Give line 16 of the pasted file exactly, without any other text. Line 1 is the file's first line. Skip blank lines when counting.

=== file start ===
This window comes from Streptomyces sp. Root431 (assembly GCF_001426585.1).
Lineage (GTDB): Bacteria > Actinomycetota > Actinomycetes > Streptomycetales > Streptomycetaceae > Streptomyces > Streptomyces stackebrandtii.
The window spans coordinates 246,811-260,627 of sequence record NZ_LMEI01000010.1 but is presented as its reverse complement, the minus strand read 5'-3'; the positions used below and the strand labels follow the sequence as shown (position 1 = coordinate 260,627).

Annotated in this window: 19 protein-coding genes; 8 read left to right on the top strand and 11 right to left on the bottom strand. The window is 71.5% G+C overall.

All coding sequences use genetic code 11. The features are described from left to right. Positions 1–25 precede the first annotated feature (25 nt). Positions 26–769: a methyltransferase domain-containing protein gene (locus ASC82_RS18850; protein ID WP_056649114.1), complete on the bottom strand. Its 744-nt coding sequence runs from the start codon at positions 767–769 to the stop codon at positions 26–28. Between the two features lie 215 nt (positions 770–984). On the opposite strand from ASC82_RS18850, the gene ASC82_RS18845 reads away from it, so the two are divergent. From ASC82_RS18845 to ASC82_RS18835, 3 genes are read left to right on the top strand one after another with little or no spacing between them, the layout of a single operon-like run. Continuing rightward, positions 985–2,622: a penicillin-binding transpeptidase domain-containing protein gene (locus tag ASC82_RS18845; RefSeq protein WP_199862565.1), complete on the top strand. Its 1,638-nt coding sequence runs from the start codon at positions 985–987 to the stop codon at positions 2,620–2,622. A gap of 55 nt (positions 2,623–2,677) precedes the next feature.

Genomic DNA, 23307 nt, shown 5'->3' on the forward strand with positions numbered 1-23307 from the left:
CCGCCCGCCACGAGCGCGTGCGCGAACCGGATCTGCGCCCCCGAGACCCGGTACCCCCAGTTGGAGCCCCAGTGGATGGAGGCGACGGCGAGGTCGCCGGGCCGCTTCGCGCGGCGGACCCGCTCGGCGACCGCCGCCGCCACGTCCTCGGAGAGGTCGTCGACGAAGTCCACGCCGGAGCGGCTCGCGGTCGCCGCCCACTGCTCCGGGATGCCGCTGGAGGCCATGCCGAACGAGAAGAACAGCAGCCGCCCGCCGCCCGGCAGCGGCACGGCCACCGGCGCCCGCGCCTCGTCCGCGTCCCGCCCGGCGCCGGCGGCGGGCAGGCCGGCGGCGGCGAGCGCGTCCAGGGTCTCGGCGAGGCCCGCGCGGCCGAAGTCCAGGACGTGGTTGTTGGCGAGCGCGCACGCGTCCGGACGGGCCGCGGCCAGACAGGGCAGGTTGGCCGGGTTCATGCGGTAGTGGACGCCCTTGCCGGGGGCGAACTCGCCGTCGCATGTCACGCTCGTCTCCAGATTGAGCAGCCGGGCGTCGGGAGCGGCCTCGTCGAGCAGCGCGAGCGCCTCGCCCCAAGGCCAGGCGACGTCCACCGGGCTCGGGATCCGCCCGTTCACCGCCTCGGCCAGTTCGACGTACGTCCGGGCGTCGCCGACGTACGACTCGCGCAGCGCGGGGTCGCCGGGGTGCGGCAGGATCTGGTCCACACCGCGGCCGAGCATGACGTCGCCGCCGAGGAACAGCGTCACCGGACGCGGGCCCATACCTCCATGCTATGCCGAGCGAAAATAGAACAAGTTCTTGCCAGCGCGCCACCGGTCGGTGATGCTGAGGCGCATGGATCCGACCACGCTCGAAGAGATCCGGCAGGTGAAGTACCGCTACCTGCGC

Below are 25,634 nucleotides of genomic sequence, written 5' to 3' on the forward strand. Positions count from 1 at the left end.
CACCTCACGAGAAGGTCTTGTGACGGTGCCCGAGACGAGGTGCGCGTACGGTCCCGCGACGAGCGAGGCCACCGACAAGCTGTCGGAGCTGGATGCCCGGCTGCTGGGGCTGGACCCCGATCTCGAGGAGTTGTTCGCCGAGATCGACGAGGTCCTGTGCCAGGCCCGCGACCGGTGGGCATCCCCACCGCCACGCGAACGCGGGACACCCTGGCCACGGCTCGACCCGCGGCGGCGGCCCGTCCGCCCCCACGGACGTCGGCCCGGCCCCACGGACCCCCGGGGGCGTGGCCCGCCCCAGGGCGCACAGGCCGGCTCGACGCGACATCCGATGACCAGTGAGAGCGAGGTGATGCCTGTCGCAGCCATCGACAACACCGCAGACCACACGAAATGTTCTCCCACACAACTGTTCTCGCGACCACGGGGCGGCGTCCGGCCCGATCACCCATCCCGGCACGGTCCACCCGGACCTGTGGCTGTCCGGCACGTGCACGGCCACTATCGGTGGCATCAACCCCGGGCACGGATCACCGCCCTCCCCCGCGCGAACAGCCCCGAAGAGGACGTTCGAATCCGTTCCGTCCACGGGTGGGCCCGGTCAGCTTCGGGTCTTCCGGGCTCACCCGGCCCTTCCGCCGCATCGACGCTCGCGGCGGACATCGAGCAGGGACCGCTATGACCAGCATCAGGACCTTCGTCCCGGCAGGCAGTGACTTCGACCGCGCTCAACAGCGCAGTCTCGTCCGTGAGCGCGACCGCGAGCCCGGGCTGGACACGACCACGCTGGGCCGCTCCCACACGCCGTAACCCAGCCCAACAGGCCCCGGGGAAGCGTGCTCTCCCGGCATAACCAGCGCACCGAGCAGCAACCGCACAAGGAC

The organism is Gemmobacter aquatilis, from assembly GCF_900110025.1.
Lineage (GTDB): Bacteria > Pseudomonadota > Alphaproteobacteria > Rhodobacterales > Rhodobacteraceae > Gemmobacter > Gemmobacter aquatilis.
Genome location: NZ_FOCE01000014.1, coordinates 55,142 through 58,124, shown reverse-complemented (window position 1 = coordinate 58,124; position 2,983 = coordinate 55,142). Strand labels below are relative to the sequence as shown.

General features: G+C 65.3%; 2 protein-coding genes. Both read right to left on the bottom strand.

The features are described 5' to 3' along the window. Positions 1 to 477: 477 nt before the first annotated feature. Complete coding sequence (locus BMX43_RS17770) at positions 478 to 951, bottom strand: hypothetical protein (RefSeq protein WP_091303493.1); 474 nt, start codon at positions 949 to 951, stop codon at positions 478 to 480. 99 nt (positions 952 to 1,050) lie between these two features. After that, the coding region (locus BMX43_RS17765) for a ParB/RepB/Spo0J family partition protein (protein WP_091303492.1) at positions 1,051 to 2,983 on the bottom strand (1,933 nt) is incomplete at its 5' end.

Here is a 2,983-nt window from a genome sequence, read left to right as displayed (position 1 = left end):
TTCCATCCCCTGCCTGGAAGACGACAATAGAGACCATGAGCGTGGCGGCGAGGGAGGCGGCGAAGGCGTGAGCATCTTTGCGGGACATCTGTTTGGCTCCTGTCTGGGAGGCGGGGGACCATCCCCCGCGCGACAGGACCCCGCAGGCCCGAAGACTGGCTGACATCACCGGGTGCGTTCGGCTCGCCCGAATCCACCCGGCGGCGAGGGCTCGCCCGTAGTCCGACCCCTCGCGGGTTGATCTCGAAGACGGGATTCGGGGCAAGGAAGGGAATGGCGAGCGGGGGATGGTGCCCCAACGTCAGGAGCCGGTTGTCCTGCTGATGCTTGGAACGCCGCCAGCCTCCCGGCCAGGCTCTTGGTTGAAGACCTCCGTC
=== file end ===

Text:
TTCCATCCCCTGCCTGGAAGACGACAATAGAGACCATGAGCGTGGCGGCGAGGGAGGCGGCGAAGGCGTGAGCATCTTTGCGGGACATCTGTTTGGCTCCTGTCTGGGAGGCGGGGGACCATCCCCCGCGCGACAGGACCCCGCAGGCCCGAAGACTGGCTGACATCACCGGGTGCGTTCGGCTCGCCCGAATCCACCCGGCGGCGAGGGCTCGCCCGTAGTCCGACCCCTCGCGGGTTGATCTCGAAGACGGGATTCGGGGCAAGGAAGGGAATGGCGAGCGGGGGATGGTGCCCCAACGTCAGGAGCCGGTTGTCCTGCTGATGCTTGGAACGCCGCCAGCCTCCCGGCCAGGCTCTTGGTTGAAGACCTCCGTC